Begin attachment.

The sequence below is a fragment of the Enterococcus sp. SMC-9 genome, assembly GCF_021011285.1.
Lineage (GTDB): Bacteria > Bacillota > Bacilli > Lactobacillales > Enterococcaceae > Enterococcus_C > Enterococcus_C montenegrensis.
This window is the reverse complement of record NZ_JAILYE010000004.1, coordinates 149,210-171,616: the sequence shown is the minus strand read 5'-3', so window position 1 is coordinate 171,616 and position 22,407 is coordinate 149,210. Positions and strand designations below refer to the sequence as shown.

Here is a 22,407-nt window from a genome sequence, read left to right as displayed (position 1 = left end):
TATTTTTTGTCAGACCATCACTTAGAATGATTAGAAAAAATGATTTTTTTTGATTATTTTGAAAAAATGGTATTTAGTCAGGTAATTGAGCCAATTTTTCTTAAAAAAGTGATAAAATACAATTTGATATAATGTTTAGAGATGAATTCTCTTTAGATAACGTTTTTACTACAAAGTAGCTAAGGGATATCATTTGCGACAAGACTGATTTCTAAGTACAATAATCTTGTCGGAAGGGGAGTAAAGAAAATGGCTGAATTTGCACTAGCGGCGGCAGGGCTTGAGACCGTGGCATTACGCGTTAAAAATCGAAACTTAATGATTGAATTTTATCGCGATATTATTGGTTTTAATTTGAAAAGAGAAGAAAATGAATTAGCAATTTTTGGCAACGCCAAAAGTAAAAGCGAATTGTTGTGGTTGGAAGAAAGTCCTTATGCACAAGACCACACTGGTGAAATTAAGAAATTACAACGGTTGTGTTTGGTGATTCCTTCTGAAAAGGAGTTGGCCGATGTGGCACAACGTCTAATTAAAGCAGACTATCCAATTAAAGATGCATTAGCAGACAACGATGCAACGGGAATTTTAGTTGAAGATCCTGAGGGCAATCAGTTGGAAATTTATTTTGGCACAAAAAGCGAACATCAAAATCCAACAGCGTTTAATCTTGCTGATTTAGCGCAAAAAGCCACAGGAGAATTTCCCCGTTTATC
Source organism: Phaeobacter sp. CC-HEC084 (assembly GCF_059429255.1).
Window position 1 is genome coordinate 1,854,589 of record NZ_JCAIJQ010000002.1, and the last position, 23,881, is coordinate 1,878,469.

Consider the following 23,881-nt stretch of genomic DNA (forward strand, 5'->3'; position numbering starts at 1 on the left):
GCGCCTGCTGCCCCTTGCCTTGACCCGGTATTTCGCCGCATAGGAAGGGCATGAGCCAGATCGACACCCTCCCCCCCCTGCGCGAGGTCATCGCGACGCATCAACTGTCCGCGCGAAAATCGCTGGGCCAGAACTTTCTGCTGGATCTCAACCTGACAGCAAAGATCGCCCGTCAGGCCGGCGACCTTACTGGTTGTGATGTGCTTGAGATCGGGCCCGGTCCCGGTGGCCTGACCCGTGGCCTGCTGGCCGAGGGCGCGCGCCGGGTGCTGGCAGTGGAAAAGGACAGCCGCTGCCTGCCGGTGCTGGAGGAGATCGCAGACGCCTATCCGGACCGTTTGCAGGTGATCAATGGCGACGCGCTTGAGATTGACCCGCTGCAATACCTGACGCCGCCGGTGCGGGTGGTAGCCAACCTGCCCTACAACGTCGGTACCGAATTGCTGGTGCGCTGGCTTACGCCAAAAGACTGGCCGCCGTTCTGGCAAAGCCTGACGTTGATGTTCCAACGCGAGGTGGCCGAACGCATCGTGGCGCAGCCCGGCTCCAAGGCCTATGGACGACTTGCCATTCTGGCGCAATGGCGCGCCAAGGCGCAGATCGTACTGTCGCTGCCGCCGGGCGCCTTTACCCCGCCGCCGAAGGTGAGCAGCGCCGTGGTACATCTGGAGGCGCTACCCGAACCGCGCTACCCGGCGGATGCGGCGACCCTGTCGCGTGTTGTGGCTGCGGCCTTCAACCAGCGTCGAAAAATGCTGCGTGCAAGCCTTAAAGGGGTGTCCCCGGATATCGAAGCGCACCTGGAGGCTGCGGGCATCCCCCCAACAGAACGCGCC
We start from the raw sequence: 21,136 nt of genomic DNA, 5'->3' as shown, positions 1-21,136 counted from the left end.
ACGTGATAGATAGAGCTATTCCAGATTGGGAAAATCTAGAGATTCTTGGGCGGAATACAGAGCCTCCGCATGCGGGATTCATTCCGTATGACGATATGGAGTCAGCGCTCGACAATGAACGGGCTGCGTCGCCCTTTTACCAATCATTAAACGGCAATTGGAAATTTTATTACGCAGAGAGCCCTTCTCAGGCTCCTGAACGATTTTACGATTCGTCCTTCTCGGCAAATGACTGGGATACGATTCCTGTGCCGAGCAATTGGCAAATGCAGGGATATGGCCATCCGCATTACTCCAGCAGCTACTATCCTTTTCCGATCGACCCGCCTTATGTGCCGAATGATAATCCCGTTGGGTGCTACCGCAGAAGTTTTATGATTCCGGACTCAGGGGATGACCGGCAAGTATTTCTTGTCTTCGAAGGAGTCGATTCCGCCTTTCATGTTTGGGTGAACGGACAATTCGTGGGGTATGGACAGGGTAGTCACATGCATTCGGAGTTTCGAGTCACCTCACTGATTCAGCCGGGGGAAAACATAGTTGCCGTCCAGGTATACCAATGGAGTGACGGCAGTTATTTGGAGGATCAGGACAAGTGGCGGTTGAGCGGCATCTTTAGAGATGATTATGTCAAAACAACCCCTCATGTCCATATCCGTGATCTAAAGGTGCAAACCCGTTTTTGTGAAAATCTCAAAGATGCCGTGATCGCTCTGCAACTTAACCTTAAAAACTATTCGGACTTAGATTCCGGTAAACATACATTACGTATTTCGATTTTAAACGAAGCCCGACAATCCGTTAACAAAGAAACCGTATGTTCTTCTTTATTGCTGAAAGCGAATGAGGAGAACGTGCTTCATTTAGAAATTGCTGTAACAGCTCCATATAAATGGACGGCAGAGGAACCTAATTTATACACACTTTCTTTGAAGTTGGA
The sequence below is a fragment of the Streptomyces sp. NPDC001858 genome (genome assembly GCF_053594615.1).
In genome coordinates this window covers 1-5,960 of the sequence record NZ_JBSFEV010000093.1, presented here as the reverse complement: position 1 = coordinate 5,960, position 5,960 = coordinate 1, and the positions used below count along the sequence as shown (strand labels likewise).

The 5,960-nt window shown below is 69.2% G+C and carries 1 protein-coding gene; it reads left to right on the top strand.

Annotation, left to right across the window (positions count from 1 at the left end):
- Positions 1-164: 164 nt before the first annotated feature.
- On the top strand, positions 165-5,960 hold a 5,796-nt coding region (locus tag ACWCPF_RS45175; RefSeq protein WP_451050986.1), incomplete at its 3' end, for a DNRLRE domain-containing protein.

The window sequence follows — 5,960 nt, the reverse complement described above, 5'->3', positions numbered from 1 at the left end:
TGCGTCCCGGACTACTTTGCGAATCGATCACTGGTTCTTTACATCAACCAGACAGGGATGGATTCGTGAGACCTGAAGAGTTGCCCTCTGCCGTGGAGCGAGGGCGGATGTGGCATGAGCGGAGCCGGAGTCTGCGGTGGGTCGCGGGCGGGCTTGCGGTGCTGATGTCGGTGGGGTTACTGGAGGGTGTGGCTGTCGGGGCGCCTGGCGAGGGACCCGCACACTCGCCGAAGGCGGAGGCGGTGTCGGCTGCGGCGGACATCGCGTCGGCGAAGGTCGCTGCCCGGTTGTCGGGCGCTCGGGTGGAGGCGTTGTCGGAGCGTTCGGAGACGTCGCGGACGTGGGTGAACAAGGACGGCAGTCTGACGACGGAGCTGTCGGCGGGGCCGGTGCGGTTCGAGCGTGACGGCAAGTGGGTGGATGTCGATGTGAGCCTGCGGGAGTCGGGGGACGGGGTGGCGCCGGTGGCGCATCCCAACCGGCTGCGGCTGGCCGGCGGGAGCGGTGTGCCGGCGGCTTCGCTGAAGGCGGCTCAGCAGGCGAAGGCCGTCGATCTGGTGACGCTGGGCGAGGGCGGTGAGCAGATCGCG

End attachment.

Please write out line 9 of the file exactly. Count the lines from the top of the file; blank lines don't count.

GCGCCTGCTGCCCCTTGCCTTGACCCGGTATTTCGCCGCATAGGAAGGGCATGAGCCAGATCGACACCCTCCCCCCCCTGCGCGAGGTCATCGCGACGCATCAACTGTCCGCGCGAAAATCGCTGGGCCAGAACTTTCTGCTGGATCTCAACCTGACAGCAAAGATCGCCCGTCAGGCCGGCGACCTTACTGGTTGTGATGTGCTTGAGATCGGGCCCGGTCCCGGTGGCCTGACCCGTGGCCTGCTGGCCGAGGGCGCGCGCCGGGTGCTGGCAGTGGAAAAGGACAGCCGCTGCCTGCCGGTGCTGGAGGAGATCGCAGACGCCTATCCGGACCGTTTGCAGGTGATCAATGGCGACGCGCTTGAGATTGACCCGCTGCAATACCTGACGCCGCCGGTGCGGGTGGTAGCCAACCTGCCCTACAACGTCGGTACCGAATTGCTGGTGCGCTGGCTTACGCCAAAAGACTGGCCGCCGTTCTGGCAAAGCCTGACGTTGATGTTCCAACGCGAGGTGGCCGAACGCATCGTGGCGCAGCCCGGCTCCAAGGCCTATGGACGACTTGCCATTCTGGCGCAATGGCGCGCCAAGGCGCAGATCGTACTGTCGCTGCCGCCGGGCGCCTTTACCCCGCCGCCGAAGGTGAGCAGCGCCGTGGTACATCTGGAGGCGCTACCCGAACCGCGCTACCCGGCGGATGCGGCGACCCTGTCGCGTGTTGTGGCTGCGGCCTTCAACCAGCGTCGAAAAATGCTGCGTGCAAGCCTTAAAGGGGTGTCCCCGGATATCGAAGCGCACCTGGAGGCTGCGGGCATCCCCCCAACAGAACGCGCC